Wallpaper Group p4m A symmetry type characterized by 90° (quarter-turn) rotations with centers on reflection axes, as in a kaleidoscope produced by three mirrors, two of which intersect at 90° and two at 45°. Produces "Quarter-turns & mirrors" patterns (p4m patterns).  »
Wallpaper Group p4m
Wallpaper Group p6 A symmetry type characterized by 60° rotations. Produces "Six rotations" patterns (p6 patterns).  »
Wallpaper Group p6
Wallpaper Group p6m A symmetry created by reflections in three mirrors intersecting at 90°, 60°, and 30°. Produces "Kaleidoscope" patterns (p6m patterns).  »
Wallpaper Group p6m
Wallpaper Group pg A symmetry type characterized by glide-reflections in paralel axes. Produces "Glide reflection" patterns (pg patterns).  »
Wallpaper Group pg
Wallpaper Group pgg A symmetry type characterized by glide-reflections in two perpendicular axes. Produces "Double glide" patterns (pgg patterns).  »
Wallpaper Group pgg
Wallpaper Group pm A symmetry type characterized by reflections in parallel axes. Produces "Mirror" patterns (pm patterns).  »
Wallpaper Group pm
Wallpaper Group pmg A symmetry type characterized by parallel mirrors and parallel glides that intersect at right angles. Produces "Parallel mirrors & glide" patterns (pmg patterns).  »
Wallpaper Group pmg
Wallpaper Group pmm A symmetry type characterized by reflections in perpendicular mirrors. Produces "Double mirror" patterns (pmm patterns).  »
Wallpaper Group pmm
Wallpaper Groups A mathematical concept that uses symmetry to classify surface repeat patterns (repetitive designs on a two-dimensional plane). There are exactly seventeen (17) wallpaper groups that correspond to seventeen different types of surface patterns. Similarly, there are seven (7) frieze groups that correspond to seven types of linear (frieze) patterns»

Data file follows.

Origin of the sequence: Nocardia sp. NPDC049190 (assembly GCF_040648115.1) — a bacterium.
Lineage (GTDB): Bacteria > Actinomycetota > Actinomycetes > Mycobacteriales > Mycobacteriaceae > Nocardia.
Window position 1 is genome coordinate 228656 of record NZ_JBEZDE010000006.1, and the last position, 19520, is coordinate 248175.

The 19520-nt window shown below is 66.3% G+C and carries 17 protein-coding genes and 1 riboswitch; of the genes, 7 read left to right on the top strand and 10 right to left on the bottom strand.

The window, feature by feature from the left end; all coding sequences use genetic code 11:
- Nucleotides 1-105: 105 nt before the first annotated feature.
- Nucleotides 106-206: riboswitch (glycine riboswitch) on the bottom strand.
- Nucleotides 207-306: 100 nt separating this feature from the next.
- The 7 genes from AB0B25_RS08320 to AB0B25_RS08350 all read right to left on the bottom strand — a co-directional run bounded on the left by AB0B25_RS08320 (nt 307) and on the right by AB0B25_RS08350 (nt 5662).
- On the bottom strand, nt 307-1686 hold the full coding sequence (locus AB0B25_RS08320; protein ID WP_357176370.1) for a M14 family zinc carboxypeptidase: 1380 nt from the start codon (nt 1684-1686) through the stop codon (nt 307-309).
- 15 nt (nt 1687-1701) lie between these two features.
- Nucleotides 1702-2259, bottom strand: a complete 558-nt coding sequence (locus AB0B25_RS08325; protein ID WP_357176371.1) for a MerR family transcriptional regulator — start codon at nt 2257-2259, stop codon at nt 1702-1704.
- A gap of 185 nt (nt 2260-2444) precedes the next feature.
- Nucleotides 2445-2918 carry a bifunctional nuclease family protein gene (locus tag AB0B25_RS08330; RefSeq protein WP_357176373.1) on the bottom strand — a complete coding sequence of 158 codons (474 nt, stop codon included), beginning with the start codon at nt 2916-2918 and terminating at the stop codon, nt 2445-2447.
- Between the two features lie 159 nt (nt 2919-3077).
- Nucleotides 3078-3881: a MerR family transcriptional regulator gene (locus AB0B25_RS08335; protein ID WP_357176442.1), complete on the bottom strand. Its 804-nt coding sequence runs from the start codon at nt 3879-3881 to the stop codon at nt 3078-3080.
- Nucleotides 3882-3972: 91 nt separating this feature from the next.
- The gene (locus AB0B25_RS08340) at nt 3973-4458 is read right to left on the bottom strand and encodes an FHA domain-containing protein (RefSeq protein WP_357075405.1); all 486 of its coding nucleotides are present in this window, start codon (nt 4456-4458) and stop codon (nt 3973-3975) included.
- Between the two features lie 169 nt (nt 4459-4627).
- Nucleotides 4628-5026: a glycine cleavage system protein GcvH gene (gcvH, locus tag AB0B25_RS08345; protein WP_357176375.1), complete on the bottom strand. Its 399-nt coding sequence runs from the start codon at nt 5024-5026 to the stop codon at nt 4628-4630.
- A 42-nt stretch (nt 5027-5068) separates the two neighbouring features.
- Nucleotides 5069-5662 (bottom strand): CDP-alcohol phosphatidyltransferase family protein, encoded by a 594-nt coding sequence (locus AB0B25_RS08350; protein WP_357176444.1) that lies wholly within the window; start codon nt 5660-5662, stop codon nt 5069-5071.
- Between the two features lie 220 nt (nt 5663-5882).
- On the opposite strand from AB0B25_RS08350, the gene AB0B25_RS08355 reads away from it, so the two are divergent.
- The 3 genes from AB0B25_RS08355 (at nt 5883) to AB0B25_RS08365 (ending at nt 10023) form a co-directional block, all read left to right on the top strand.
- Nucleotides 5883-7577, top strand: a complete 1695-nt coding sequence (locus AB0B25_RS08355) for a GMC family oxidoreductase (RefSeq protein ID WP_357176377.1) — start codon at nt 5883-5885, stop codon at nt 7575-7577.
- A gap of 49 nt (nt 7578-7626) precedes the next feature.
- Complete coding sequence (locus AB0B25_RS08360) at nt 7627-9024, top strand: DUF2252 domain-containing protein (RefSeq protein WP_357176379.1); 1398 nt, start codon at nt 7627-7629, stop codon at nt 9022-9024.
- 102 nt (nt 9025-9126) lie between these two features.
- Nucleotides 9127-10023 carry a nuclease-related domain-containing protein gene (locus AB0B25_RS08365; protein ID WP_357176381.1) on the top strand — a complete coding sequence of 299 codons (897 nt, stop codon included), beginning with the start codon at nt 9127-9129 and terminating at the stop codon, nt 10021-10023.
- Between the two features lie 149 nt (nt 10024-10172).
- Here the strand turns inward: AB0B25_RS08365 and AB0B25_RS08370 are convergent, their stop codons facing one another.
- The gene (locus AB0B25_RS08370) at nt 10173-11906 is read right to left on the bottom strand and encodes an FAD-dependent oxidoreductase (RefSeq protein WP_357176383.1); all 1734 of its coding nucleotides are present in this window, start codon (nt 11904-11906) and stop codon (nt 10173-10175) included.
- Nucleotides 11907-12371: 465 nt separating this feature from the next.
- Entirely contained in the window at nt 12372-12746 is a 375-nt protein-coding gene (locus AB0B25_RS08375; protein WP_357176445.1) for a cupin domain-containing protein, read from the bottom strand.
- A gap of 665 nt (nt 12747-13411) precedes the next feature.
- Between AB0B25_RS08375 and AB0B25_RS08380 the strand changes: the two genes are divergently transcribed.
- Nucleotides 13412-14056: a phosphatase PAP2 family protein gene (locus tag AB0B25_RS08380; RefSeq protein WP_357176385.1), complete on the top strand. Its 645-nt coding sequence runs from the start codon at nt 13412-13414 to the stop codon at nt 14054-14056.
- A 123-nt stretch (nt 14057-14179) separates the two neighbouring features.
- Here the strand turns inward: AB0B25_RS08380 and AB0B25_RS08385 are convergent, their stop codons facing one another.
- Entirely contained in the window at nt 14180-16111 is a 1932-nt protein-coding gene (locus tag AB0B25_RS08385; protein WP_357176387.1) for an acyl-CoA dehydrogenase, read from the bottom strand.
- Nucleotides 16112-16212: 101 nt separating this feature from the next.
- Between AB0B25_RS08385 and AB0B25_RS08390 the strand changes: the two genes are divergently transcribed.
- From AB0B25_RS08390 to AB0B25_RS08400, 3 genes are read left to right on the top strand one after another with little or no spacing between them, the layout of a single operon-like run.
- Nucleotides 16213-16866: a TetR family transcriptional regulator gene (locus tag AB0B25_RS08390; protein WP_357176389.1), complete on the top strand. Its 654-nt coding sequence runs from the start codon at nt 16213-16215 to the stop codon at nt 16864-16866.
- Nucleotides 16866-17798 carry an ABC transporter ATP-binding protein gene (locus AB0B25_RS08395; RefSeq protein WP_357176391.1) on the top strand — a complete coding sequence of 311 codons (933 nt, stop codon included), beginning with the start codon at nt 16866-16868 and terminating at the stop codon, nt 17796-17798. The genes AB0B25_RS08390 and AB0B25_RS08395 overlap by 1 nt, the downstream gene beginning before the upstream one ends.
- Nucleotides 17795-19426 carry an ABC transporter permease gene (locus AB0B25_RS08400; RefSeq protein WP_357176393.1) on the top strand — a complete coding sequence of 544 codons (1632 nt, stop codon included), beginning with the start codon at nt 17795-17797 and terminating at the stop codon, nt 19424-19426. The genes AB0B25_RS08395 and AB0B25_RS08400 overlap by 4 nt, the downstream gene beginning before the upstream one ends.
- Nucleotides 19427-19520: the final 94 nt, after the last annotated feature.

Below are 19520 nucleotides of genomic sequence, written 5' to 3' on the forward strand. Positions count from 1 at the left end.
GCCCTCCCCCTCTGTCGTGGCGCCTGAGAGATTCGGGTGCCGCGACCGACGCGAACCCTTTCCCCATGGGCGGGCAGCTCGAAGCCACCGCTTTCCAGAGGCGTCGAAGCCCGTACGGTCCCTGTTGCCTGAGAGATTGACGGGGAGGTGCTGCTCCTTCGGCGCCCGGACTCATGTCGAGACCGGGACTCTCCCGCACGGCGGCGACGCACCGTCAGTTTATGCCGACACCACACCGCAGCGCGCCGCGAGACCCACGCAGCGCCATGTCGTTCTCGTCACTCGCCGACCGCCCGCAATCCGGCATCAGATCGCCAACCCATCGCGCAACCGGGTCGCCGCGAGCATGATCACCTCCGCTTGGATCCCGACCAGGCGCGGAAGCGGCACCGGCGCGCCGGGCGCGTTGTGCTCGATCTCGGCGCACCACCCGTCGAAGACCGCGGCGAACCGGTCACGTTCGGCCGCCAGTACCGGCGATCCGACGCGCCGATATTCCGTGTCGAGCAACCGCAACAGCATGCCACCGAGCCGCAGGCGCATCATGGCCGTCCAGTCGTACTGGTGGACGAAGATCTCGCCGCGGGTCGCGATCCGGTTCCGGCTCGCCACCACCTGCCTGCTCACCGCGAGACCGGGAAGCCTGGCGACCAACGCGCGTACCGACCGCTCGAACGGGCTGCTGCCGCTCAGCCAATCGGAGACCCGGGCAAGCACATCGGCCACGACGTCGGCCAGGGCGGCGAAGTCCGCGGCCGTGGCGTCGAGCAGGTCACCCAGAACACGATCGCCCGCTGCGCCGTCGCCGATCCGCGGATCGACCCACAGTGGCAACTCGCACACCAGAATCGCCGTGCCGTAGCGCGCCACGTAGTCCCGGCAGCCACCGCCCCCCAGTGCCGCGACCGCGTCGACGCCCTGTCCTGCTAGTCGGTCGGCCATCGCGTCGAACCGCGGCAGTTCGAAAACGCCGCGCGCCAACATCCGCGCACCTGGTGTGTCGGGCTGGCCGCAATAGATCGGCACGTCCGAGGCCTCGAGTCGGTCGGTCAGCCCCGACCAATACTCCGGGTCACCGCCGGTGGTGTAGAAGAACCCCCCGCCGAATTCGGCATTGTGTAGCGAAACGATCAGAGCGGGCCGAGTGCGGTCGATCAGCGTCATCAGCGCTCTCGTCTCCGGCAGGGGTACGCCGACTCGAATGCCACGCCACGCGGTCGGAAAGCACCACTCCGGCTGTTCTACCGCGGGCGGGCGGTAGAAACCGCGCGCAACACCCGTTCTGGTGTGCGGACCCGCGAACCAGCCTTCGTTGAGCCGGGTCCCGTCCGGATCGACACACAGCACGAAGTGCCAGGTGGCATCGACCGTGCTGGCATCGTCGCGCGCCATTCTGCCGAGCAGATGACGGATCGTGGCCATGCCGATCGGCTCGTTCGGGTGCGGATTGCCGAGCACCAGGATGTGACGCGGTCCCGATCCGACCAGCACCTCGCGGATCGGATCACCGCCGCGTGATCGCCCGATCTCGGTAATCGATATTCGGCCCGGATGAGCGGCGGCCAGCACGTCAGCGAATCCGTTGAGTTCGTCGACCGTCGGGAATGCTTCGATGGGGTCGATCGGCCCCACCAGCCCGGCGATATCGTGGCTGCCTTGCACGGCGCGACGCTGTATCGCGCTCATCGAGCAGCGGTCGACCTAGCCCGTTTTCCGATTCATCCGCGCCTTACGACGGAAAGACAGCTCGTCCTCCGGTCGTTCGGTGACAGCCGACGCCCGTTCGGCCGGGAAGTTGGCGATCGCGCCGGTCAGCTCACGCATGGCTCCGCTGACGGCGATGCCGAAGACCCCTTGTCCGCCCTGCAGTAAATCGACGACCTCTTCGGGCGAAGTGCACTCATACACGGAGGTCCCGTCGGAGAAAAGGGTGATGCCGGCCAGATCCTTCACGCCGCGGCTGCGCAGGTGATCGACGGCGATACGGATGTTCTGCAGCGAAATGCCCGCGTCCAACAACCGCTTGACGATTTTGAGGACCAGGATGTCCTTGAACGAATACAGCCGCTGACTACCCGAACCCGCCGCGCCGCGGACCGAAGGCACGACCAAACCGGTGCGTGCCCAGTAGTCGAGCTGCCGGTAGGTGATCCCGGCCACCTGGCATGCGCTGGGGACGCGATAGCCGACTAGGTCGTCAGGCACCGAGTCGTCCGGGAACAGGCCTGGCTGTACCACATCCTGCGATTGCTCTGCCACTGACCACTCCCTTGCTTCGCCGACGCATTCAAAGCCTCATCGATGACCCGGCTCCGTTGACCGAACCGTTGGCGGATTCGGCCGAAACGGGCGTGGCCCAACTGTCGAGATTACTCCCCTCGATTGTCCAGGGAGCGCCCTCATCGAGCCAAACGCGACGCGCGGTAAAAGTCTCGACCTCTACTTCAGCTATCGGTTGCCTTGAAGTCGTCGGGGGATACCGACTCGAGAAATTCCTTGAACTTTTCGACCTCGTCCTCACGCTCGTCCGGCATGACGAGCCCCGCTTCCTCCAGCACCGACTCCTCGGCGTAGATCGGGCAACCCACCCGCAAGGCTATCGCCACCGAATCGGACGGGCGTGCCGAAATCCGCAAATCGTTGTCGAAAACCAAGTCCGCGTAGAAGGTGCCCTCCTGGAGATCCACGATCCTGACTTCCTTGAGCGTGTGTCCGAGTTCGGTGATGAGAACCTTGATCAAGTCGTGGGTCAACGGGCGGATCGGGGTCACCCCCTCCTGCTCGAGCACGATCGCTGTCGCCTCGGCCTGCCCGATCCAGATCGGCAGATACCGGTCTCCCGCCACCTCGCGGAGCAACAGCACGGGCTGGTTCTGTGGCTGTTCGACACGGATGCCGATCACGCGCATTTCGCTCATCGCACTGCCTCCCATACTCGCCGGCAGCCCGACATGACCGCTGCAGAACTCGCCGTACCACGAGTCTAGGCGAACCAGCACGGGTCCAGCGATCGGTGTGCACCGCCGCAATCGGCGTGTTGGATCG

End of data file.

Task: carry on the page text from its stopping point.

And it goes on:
Wallpaper Groups
Wallpaper Pattern A repeat pattern on a two-dimensional plane. Same as surface pattern. There are exactly seventeen (17) types of wallpaper patterns. See wallpaper groups. Similarly, there are seven (7) frieze patterns that correspond to seven types of linear patterns. »
Wallpaper Pattern
Watercolor Imitating effects produced by painting with watercolors (aquarelles). Often creates patterns with light, soft, and transparent gradations. »
Watercolor
Weaving A method of making fabrics by interlacing two sets of yarns (threads), in which one set (warp) runs along the length of fabric and the other (weft) runs from side to side. The three basic weaves are plain, twill, and satin»
Weaving
Windowpane Check A widely spaced check pattern resembling panes in a window. Commonly used on suits, shirtings, and accessories. »
Windowpane Check
Wreath A ring-shaped intertwined garland of flowers or leaves, often with ribbons and/or other decorations. »
Wreath
Z
Zalij The intricate geometric mosaic tilework created from sets of characteristic shapes, typically cut from enameled terracotta squares. Used as decorations outside and inside buildings. Another spelling is zillij»
Zalij
Zillij The intricate geometric mosaic tilework created from sets of characteristic shapes, typically cut from enameled terracotta squares. Used as decorations outside and inside buildings. Another spelling is zalij»
Zillij